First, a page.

my two homes

Being a mix of nationalities and religions, I have always felt home in different places, and yet never 100% home. It’s an internal back and forth between two worlds, a sense of belonging and of being a complete stranger. Born in Beirut, few years before the war broke in 1975, I was raised in between bombs, electricity shortcuts, no telephone lines, and wonderful summer vacations spent in my grandmother’s country house in southern Denmark. A mix from the beginning of two completely opposite worlds.

pics by ruth mousharafieh & yen baet

pics by ruth mousharafieh & yen baet

And when i say opposite, i mean OPPOSITE! As in the weather, the mentality, the hospitality traditions, working ethic, children’s education, couples and marriage, independence of women and young girls, nature, respect of animals, architecture, human & social relations, beauty, transportation, environmental issues, time management, planning & spontaneity…

At the age of 14, war drove us away from Beirut. Fortunately for us, my brother and I had a Danish passport, thus making it quite easy to settle in Copenhagen, amongst our maternal family members. Becoming an adult in Europe had a tremendous effect on my values, views, opinions, behavior, ambitions and aspirations.

My point is, that despite the differences, living in the two countries have taught me valuable aspects of the human race. There is no right or wrong, better or worse. It reminds me of the most asked question when i was a kid; which country do like the most, Lebanon or Denmark? I find that question hilarious, because i love both my homes. Their opposite lifestyle are part of my upbringing. I miss them equally when i am not around.

Does happiness come in one form? are the Danes happier than the Lebanese? or can they both be happy in each their own way, but with different values? How to learn from both and create a better world?

That is my question…

More of that in a later post…

5 thoughts on “my two homes

  1. :)…he he…even the most asked question shows exactly how opposite the 2 countries are: In Denmark they would never ask you that question (EVER!) and here in Lebanon it the most asked question of your childhood!…I hope my kids end up with balance and appresiation of both countries too…fingers crossed:)

  2. Very similar experiences here. Well no, not very similar, just a bit similar actually as I did not have any bond with Holland (we went to Holland from Beirut not to Denmark) but I still do recognize a lot in your post.

  3. This is the dilemma of many a few glorified cosmopolitan gypsies…..Being half this and half that creates this sense of belonging and not belonging that becomes with time just who one is… I mean, i am used to this by now and I always saw you as being comfortable with who you are. The happiness question is another. With all our moves and changes due to the war, dual nationalities, etc… I have come to the conclusion that people make their happiness….During my many years in Paris, one of the most beautiful cities, it was surprising to see soooo many miserable faces. This made me ponder that they were in no way affected by the daily beauty they were subjected too for they were willowing in their own pathos….and here in beirut we also have our share of grumpy people….and in both cities and other worse cities to live in, you have some people who have an easy smile and who cultivate the positive…..perhaps it s a gift to have that- the ability to see the good in what we have. I chose to see the good, for yes Lebanon has many shortcomings but for now my life is here and good too. Sometimes it is not the place you re in it’s your present mindframe…and to answer your question some Danes are pathetically miserable and others are content and happy and some Lebanese are just as negative and depressed whilst others see only their blessings….it s never just the place for that would be to simple.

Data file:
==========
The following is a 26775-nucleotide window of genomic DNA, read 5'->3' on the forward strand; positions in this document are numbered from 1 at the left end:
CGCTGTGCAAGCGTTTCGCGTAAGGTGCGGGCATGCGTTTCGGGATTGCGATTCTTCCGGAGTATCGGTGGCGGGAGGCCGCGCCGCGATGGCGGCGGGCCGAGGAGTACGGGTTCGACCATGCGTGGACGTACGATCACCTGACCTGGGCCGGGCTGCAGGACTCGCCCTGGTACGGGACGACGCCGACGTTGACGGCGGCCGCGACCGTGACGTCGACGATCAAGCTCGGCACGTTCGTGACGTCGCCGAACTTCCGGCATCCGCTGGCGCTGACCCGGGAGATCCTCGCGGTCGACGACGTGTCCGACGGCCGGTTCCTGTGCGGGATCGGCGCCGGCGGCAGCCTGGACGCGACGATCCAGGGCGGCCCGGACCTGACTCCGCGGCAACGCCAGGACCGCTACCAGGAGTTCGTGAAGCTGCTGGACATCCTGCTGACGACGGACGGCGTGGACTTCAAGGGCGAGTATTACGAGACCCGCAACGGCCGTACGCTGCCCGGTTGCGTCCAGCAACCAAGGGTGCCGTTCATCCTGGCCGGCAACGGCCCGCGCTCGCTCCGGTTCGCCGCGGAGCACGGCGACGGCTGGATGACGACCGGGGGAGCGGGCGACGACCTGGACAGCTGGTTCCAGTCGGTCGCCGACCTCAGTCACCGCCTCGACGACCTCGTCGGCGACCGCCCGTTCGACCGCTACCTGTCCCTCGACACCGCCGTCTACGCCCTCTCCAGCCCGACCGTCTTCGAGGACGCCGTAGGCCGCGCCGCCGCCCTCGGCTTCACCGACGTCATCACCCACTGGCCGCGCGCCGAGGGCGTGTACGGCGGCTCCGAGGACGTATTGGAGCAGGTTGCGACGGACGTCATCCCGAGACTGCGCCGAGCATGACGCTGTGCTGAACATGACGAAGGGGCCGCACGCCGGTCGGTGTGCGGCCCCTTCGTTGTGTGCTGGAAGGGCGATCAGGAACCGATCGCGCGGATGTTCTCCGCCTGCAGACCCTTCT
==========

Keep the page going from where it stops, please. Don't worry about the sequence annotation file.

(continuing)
4. I know excatly what you mean Leila. I remember people especialy in Denmark will ask me: ” In which languag do you think” ??? And I acctualy never knew what to answer as I could talk several languages. Yes, I was also asked in Denmark, “Which country do you like?” I can say and as I always said there are good and bad things in both countries!!! So, no where is perfect!!

    • thank you friends for your comments! this is an interesting issue, touching many of us half-breeds… and while happiness is where the heart is, which in my case is both places (!), it is important to remember that the grass is not greener on the other side, and that every world has its charm, its flaws, its mysteries and its craziness… Stephanie is right in saying that our happiness depends on our perspective and that we must learn to focus on the positive aspects where ever we are… the funny part of being a dano-lebanese is the extremes those two worlds have.. to be developed in another post!!! 🙂

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